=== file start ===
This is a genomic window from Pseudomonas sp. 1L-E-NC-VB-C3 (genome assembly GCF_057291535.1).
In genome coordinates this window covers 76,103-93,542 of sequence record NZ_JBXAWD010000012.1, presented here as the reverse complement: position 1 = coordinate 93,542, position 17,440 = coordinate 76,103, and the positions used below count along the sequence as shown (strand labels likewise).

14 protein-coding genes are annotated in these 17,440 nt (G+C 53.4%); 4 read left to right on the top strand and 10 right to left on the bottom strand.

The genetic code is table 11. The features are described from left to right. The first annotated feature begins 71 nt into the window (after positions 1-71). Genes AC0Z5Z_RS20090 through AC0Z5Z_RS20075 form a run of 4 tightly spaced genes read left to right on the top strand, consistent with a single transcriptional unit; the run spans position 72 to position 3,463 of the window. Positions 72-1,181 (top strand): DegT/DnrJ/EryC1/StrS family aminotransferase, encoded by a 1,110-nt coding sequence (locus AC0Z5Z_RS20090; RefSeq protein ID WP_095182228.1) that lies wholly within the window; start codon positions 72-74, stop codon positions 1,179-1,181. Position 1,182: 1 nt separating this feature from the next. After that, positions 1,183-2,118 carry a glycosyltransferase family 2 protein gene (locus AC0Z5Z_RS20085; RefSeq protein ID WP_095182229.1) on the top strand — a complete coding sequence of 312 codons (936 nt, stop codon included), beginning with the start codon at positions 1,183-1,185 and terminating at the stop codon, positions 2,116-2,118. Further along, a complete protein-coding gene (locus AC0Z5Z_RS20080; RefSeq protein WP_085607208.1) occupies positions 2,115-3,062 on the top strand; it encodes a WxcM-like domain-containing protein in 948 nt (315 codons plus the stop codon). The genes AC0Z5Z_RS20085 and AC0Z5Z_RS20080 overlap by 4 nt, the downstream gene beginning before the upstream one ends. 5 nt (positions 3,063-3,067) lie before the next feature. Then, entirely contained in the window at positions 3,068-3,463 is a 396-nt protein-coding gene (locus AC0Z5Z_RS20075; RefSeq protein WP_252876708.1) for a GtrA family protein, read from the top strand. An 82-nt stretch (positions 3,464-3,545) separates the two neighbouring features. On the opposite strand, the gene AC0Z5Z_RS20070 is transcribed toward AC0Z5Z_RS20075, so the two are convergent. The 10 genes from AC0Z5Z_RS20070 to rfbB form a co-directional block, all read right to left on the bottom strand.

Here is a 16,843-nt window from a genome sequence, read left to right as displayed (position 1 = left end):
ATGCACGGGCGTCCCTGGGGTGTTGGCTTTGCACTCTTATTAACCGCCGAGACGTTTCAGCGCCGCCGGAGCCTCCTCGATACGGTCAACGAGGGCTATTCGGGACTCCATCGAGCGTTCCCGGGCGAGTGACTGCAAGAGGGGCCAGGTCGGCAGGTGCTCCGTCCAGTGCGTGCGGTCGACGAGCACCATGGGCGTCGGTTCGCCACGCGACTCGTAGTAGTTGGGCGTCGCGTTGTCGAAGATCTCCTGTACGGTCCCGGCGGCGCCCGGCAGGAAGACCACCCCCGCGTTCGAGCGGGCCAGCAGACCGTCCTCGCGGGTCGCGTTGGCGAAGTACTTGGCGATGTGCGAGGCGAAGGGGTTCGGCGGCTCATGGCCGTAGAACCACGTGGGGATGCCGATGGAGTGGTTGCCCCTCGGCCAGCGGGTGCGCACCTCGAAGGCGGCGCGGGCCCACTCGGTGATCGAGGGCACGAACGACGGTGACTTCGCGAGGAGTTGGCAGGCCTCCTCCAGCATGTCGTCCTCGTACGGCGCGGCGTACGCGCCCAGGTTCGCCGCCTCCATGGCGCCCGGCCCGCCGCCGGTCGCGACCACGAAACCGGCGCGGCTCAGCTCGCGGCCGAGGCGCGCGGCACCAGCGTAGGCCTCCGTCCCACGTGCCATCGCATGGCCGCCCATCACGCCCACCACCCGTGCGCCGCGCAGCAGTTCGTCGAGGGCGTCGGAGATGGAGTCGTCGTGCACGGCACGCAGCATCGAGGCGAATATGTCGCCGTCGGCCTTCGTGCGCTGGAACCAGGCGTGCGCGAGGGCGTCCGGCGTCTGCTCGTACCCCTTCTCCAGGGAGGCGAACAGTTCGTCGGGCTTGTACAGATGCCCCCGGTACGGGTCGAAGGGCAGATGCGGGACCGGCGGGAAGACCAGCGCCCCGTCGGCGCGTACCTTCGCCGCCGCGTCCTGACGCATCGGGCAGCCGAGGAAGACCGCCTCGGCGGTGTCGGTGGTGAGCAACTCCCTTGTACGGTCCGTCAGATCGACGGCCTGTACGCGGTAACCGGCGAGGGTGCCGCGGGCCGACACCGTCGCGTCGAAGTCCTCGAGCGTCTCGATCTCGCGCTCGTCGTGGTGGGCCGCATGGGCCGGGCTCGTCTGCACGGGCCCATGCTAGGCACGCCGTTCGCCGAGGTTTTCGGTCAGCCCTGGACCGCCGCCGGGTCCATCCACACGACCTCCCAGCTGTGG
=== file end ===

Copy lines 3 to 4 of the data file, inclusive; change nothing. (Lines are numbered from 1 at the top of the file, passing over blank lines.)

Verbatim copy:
14 protein-coding genes are annotated in these 17,440 nt (G+C 53.4%); 4 read left to right on the top strand and 10 right to left on the bottom strand.

The genetic code is table 11. The features are described from left to right. The first annotated feature begins 71 nt into the window (after positions 1-71). Genes AC0Z5Z_RS20090 through AC0Z5Z_RS20075 form a run of 4 tightly spaced genes read left to right on the top strand, consistent with a single transcriptional unit; the run spans position 72 to position 3,463 of the window. Positions 72-1,181 (top strand): DegT/DnrJ/EryC1/StrS family aminotransferase, encoded by a 1,110-nt coding sequence (locus AC0Z5Z_RS20090; RefSeq protein ID WP_095182228.1) that lies wholly within the window; start codon positions 72-74, stop codon positions 1,179-1,181. Position 1,182: 1 nt separating this feature from the next. After that, positions 1,183-2,118 carry a glycosyltransferase family 2 protein gene (locus AC0Z5Z_RS20085; RefSeq protein ID WP_095182229.1) on the top strand — a complete coding sequence of 312 codons (936 nt, stop codon included), beginning with the start codon at positions 1,183-1,185 and terminating at the stop codon, positions 2,116-2,118. Further along, a complete protein-coding gene (locus AC0Z5Z_RS20080; RefSeq protein WP_085607208.1) occupies positions 2,115-3,062 on the top strand; it encodes a WxcM-like domain-containing protein in 948 nt (315 codons plus the stop codon). The genes AC0Z5Z_RS20085 and AC0Z5Z_RS20080 overlap by 4 nt, the downstream gene beginning before the upstream one ends. 5 nt (positions 3,063-3,067) lie before the next feature. Then, entirely contained in the window at positions 3,068-3,463 is a 396-nt protein-coding gene (locus AC0Z5Z_RS20075; RefSeq protein WP_252876708.1) for a GtrA family protein, read from the top strand. An 82-nt stretch (positions 3,464-3,545) separates the two neighbouring features. On the opposite strand, the gene AC0Z5Z_RS20070 is transcribed toward AC0Z5Z_RS20075, so the two are convergent. The 10 genes from AC0Z5Z_RS20070 to rfbB form a co-directional block, all read right to left on the bottom strand.